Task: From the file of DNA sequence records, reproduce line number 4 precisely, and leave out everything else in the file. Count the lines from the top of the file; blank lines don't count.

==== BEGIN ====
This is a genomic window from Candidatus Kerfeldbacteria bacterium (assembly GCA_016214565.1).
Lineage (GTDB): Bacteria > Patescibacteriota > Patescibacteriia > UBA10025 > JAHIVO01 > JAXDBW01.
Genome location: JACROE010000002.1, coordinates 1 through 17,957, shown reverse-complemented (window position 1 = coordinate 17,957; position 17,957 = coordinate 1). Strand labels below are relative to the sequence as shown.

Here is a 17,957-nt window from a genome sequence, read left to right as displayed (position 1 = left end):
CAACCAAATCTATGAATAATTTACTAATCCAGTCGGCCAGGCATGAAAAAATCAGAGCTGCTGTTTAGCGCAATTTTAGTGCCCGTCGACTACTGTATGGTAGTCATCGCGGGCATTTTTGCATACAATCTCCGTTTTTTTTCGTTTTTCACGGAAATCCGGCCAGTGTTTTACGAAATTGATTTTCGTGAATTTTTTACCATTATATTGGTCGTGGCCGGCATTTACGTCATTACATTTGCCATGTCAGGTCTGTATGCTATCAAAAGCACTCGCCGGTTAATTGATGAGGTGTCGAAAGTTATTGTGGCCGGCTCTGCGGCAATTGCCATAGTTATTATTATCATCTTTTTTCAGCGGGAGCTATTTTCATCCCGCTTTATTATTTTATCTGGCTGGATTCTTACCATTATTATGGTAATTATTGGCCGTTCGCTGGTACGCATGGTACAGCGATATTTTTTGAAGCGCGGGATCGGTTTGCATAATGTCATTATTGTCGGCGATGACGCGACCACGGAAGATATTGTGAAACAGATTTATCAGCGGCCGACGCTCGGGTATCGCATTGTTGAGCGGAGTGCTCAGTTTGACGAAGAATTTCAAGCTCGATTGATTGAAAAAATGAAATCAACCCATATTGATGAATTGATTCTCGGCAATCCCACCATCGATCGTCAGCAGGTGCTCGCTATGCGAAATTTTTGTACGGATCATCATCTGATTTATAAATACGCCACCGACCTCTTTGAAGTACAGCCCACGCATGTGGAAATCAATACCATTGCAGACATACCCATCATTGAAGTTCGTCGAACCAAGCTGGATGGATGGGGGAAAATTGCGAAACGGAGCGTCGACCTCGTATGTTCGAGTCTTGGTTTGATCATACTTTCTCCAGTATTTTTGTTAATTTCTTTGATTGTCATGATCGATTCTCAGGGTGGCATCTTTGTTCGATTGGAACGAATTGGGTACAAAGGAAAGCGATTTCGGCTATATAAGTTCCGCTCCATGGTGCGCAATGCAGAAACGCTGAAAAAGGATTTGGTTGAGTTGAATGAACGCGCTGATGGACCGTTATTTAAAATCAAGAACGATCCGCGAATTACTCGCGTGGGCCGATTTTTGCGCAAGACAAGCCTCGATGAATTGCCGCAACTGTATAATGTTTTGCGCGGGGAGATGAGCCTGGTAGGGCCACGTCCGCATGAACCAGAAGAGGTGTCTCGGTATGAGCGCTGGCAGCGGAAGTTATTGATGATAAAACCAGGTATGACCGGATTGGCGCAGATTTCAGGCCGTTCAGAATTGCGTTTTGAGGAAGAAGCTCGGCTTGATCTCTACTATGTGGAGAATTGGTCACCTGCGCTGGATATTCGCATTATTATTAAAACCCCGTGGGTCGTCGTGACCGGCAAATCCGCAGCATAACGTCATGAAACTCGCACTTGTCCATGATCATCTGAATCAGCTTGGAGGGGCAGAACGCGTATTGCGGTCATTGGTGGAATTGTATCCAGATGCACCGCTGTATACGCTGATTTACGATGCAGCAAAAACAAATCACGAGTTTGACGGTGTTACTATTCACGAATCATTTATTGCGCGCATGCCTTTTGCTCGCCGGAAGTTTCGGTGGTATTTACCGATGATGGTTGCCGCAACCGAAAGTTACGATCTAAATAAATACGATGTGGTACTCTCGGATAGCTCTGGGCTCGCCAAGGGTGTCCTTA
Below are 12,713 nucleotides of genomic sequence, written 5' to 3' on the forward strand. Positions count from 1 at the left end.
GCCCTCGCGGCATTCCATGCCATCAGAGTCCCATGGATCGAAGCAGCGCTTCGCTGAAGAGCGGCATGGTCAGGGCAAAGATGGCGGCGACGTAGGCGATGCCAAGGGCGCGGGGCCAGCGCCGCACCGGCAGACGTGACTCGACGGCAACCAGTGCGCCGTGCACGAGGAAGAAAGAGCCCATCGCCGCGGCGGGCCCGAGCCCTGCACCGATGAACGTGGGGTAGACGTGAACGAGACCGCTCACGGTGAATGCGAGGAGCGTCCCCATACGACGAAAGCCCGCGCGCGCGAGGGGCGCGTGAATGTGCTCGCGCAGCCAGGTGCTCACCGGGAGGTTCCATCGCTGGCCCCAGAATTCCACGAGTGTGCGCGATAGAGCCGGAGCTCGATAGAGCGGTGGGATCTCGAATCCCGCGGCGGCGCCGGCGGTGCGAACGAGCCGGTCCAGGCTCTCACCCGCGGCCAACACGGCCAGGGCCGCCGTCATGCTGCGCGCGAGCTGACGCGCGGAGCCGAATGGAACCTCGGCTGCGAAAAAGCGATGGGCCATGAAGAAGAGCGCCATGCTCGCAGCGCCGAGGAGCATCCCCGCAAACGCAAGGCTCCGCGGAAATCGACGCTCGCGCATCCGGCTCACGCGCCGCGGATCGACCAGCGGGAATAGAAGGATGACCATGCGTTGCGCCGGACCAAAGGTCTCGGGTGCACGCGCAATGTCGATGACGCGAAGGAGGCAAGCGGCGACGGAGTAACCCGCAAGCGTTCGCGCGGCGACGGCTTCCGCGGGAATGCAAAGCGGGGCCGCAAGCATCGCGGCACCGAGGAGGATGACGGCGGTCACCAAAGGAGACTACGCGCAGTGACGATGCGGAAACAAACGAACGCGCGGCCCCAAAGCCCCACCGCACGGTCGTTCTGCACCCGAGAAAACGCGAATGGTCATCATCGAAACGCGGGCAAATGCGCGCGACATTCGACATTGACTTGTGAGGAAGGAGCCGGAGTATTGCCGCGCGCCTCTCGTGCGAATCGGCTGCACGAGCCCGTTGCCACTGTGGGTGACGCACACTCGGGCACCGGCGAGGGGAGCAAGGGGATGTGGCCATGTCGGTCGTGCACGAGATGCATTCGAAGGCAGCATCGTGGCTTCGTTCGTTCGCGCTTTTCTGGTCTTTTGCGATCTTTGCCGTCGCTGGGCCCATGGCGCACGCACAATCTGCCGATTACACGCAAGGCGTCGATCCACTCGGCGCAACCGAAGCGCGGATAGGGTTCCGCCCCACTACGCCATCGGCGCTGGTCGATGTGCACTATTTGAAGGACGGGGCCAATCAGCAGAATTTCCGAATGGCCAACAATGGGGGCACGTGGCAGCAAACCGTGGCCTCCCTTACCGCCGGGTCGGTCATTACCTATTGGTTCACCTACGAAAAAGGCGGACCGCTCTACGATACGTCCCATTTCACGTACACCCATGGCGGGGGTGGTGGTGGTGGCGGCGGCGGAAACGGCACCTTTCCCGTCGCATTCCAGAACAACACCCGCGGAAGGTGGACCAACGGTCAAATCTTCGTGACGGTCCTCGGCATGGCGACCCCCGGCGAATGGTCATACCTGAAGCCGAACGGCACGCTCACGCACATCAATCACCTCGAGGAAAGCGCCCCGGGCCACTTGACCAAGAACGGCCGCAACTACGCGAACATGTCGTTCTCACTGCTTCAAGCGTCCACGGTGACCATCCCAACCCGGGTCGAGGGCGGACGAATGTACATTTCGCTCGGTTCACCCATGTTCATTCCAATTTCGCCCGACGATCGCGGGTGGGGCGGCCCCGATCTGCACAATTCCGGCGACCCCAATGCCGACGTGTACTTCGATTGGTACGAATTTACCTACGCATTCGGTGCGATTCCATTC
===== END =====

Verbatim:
Here is a 17,957-nt window from a genome sequence, read left to right as displayed (position 1 = left end):